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Dhaka: 200 rebel BDR personnel arrested
Anisur Rahman in Dhaka | February 27, 2009 13:01 IST
Last Updated: February 27, 2009 15:00 IST
About 200 renegade Bangladesh Rifles personnel, who took part in the mutiny in the force over pay hike that virtually turned Dhaka into a battle zone, were on Friday arrested after a nationwide manhunt, even as more than 130 army officers remained missing.
"200 BDR personnel have been arrested from different parts of Dhaka as they fled their barracks after donning civil cloths despite orders to stay back inside the headquarters," a Rapid Action Battalion official said.
"We have been given orders to arrest the mutineers, we are searching buses and trucks for any other rebel troops and check points have been erected at all intersections," the RAB spokesman Commander Abul Kalam Azad said.
The manhunt for the mutineers began as the fate of more than 130 army officers taken hostage by border guards remained unclear as army units joined the police and security agencies in frantic search for them.
Though the officials put the death toll at 22, but it is feared that the figure could jump over 100 as discontented BDR jawans apparently dumped a lot of bodies in sewerage manholes. An armed force spokesman said only 31 out of the 168 officers present in the BDR headquarters in Pilkhana area at the time of uprising were accounted for.
As calm returned to the BDR headquarters, the Bangladesh home minister, Shahara Khatun and Army chief General Moeen U Ahmed entered the complex which was besieged by anxious relatives looking for their family members, as the police continued to search and retrieve bodies after the two-day old revolt.
The rebellion ended on Thursday night after tanks surrounded the huge complex in central Dhaka in a show of force to intimidate the mutineers to surrender.
Nearly 2,000 BDR personnel opened fire on their seniors--mostly officers drawn from the army at a meeting and seized the headquarters to protest against poor pay and working condition.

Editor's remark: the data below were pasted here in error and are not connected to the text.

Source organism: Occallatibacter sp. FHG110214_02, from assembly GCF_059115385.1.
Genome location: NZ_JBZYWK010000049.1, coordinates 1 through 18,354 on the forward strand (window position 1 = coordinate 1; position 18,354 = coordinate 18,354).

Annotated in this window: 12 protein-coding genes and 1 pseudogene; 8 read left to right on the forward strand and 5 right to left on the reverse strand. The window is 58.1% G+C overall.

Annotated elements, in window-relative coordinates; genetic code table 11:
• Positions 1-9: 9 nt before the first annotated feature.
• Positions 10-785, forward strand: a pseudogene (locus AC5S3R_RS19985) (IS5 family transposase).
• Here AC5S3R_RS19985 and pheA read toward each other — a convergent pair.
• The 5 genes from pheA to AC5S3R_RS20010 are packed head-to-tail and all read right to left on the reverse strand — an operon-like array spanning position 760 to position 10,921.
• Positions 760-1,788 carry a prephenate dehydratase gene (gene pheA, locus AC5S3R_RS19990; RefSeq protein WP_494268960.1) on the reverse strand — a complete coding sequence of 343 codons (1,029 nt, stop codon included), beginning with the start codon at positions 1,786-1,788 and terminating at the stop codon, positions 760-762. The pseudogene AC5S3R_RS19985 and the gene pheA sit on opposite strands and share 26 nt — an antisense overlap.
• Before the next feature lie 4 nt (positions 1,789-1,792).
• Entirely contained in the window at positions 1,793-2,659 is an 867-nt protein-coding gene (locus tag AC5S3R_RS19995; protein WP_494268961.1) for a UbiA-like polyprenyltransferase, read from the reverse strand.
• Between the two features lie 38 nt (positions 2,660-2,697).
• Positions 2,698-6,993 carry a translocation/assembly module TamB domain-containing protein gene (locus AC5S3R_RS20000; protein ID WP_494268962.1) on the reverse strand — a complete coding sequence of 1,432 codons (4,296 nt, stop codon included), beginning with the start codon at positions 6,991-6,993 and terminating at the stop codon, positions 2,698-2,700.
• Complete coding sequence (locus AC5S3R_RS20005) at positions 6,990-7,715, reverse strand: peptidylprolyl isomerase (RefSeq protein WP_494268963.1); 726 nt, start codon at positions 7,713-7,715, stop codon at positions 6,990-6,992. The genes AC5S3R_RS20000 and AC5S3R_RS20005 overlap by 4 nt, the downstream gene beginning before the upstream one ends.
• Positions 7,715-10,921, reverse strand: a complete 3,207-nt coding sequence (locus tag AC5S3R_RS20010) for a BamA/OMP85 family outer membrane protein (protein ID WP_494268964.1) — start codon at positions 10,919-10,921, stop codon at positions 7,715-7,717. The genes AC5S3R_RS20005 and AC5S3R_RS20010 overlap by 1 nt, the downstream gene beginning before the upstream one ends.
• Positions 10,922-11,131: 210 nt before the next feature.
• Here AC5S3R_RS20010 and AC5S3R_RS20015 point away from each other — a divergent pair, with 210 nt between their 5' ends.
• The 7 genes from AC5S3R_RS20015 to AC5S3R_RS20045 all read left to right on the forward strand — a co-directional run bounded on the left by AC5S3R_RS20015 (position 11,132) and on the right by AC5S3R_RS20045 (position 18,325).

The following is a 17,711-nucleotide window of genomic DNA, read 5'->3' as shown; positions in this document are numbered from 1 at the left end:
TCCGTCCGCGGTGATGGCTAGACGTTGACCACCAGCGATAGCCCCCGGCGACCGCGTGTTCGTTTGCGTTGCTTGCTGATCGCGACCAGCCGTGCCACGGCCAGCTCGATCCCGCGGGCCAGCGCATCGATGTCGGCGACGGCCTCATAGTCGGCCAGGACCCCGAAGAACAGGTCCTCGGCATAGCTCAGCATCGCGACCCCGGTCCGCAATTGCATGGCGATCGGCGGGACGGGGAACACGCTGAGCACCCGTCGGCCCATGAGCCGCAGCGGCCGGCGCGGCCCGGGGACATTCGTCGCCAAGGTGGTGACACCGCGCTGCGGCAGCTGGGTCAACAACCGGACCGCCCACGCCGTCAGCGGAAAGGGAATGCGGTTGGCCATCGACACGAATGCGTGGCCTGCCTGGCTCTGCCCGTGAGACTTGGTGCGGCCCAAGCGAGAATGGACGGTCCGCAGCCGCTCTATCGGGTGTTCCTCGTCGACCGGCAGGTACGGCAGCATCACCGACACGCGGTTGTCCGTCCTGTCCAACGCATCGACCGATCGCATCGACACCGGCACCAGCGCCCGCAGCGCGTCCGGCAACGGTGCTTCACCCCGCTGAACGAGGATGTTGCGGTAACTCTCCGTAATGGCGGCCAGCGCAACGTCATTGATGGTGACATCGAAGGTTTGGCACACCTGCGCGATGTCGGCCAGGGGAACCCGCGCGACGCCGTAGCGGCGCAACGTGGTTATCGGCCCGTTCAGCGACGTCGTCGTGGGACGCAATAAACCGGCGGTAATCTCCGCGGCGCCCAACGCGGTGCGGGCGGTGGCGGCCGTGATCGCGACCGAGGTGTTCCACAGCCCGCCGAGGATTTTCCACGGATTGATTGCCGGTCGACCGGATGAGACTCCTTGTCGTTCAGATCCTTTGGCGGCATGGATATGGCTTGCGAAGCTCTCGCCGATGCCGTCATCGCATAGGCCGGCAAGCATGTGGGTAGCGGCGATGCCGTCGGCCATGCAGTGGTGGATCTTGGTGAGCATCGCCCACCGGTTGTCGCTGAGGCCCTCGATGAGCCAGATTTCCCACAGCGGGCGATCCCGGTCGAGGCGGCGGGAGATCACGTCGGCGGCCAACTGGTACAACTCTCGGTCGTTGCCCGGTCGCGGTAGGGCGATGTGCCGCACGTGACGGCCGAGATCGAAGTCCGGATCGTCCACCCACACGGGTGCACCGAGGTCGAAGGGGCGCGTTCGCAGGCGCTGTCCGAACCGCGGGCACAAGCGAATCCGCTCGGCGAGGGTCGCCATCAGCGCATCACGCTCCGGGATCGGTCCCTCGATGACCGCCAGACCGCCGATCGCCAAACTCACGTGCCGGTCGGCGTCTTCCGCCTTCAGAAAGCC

48 hours after the revolt, scores of senior army officers who were manning the top echelons of the force are still missing including the Director Major General Shakil Ahmed.
Lt Col Syed Quamruzzaman, an army officer who survived the attacks by BDR rank-and-file, said Ahmed was killed at the very onset of the rebellion. "Four soldiers jumped forward and killed Ahmed instantly as he stepped out of the meeting hall as the mutiny started on Wednesday," Quamruzzaman told media persons on Friday.
"The mutineers gunned down whoever they wanted. I was shot at seven times and was lucky to get out alive," he said. A suspected rebel BDR soldier being held by the RAB troops told media persons that the wife of the BDR chief was also killed.
Frantic search was carried out overnight at the BDR headquarters which bore the maximum damage with the main meeting halls and rooms pock marked by bullets holes.
TV channels showed a helmet was floating on the filthy waters inside a manhole but no body was found there, but rescuers earlier found bodies of several officers at an outlet of the swear system at the Kamrangirchar area.
Earlier, officials said 24 captive officers and stranded families of a number of others were rescued as the rebel soldiers laid down their arms.
Police said they found grenades and automatic assault rifles scattered all over the complex, but no bodies were found in the complex, as apparently they had been disposed off by the rebels before they caved in.
Four army tanks entered the BDR headquarters as troops joined the rescue campaign along with fthe ire service and the police. "This is a part of the rescue search," a military official told media persons.
Witnesses said at least two teams of the army personnel headed by two brigadier generals entered the paramilitary troops headquarters while senior government leaders also were at the scene to oversee the rescue operations.